This book was fab on audio, narrated by the author who comes from the world of stand-up comedy, and is a storytelling Grand Slam winner. Now she teaches storytelling and would I love to take one of her classes. The mantra she repeats is simple, “tell your story,” then she shows us how to do it better. Reading the book is a close second, though. It’s fun, insightful, and I am taking pointers to heart. Leitman is a master who started with a storytelling show before that was a thing. I bow to her greatness. Link.
Not only would I like to give a shout-out to Mr. Hansen’s AP English class, this is a nod to what I think is one of the all-time great books of the 20th Century. I know, that’s a heady pronouncement given that I don’t exactly write for the New Yorker, but hey, this is my list. Still, after making this claim, I searched, and it does make top lists, like this one from NPR. On a personal level, this book was formative for me in high school, and was just as thought-provoking when I read it again recently. It is both beautiful and smart (really, really smart) but not pretentious. At its heart, this book asks the question, “What is quality?” Zen and the Art of Motorcycle Maintenance is one part memoir of a motorcycle trip across the country, but like all road trip tales, the destination is really to find oneself. This is also a course in philosophy and in final part, is a shining example of quality itself. The motorcycle maintenance stuff is fun too. I would have ranked this book higher on this list on grounds of how much I admire it, but it doesn’t focus on the nitty gritty of writing, per se. The other guides on this list cover that, and this is a class of its own. Still, it is very much about creativity and the process of making something meaningful. Link.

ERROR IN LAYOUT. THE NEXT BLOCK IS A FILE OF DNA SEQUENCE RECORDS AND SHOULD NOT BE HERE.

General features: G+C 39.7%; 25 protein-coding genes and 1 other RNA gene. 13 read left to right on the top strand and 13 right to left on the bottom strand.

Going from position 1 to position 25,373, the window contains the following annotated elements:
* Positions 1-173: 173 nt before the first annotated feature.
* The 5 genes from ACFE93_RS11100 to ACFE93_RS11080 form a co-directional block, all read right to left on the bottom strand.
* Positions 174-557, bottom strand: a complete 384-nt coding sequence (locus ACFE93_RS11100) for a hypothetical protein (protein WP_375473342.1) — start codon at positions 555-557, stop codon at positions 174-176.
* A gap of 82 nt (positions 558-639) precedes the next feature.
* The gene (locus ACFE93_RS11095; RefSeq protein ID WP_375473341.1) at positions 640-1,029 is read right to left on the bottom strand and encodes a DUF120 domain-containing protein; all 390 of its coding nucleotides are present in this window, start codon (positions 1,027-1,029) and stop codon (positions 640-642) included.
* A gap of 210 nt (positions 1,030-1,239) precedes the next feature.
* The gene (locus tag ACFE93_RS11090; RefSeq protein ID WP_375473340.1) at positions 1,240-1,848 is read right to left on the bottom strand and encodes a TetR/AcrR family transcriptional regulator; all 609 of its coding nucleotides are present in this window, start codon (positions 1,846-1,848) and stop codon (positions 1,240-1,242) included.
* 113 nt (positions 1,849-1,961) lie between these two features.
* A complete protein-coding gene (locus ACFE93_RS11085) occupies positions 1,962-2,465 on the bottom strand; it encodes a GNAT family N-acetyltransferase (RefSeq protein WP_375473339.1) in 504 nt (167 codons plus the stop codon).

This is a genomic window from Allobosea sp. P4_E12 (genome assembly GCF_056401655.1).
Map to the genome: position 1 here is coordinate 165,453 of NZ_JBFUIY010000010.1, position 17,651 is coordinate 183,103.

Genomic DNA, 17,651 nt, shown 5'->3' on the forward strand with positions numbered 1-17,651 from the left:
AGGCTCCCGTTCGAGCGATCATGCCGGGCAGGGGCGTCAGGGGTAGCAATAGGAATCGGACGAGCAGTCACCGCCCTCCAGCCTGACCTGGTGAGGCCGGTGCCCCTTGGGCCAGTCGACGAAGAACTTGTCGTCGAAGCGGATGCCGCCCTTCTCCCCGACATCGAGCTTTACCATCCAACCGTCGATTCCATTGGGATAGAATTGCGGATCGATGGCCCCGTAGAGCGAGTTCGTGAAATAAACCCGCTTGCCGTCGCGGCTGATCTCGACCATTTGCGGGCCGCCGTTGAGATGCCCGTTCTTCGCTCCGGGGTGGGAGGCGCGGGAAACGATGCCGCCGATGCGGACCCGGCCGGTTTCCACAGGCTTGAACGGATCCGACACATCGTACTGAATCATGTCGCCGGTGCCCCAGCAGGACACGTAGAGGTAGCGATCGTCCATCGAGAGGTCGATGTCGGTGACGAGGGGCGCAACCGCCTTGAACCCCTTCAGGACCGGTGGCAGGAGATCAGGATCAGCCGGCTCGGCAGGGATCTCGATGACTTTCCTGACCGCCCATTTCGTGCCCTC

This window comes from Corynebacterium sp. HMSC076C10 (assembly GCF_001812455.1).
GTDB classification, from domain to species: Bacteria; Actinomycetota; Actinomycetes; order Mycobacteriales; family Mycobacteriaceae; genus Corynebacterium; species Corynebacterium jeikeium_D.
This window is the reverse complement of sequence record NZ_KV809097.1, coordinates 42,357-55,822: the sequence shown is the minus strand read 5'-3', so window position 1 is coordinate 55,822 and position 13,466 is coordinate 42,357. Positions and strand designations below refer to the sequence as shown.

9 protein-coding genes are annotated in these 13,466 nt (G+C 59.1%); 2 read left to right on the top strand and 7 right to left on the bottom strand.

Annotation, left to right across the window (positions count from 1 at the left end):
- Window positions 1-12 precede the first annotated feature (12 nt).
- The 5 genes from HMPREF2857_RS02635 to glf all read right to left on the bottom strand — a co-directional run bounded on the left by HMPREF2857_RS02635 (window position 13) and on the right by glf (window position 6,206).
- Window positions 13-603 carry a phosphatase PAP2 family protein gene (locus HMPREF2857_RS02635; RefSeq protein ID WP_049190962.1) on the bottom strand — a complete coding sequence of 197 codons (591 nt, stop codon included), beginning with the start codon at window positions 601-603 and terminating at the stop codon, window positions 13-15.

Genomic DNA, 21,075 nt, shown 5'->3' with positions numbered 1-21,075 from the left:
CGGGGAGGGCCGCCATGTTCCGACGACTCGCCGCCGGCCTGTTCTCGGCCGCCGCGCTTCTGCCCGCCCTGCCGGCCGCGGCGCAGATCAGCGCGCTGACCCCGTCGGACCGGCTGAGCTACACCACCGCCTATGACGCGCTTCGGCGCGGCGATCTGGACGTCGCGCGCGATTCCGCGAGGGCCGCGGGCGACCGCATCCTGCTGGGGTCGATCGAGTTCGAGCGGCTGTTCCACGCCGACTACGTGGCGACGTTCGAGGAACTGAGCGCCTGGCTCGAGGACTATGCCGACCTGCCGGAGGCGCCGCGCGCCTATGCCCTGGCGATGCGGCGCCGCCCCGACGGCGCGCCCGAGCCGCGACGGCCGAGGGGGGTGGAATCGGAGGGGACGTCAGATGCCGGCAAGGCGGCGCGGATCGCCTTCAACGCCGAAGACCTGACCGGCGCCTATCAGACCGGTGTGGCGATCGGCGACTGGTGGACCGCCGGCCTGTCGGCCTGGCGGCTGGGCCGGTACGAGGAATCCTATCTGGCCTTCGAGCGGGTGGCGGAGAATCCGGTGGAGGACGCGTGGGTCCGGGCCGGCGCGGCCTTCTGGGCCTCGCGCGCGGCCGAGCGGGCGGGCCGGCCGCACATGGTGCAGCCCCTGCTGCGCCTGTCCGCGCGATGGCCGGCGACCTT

8. Digital Ink, Writing Killer Fiction in the E-book age, by Bonnie Hearn Hill and Christopher Allan Poe
Bonnie Hearn Hill edited my first book and she had a real influence on my writing career. When her book on writing fiction came out I couldn’t wait to dig in, and felt well-rewarded for my time. She and her writing partner offer pro-tips that maybe I had heard before but needed reminding, and some were new. One takeaway I try to keep in mind–especially when I edit a book–is that that conflict and tension keep a reader turning pages. This is a foundational idea, but an important insight for me to remember. Bonnie Hearn Hill brings decades of experience as a newspaper editor, author and creative writing teacher. She is also a great cheerleader. This is a quick read and worth taking a look. Link.
While not specifically on writing, this book has an important takeaway for anybody wanting to become great at something: Put in the time. To be precise, know that it takes 10,000 hours to become really good at anything. Passion and natural inclination help too, but this important idea motivates me to keep paying my dues. It offers other insights about what some of the world’s greatest success stories have in common (e.g., Bill Gates, The Beatles) in Gladwell’s trademark style of research wrapped in memorable anecdotes. For me, though, the 10,000 hour challenge was what I took to heart. Each day I plod away to earn my place at the table. Link.
Ms. Lamott is a beautiful writer and this makes want to work harder, yet also leaves me with a sinking fear that I’ll never in a million years be as good as she is. That happens whenever I read great writing. (People I know who live in the realm of creativity battle some version of this self-doubt.) Lamont is a bestselling memoir author and she tells stories from her own life and her personal rules for writing memoir. One example: Tell the Truth. That sounds obvious, but she discusses some of the nuances of what that means when writing about a person’s life. The book is a how-to guide, peppered with personal vignettes. Link.
By Rhonda Anderson-Lauritzen, founder of Evalogue.Life and author of memoir Every Essential Element.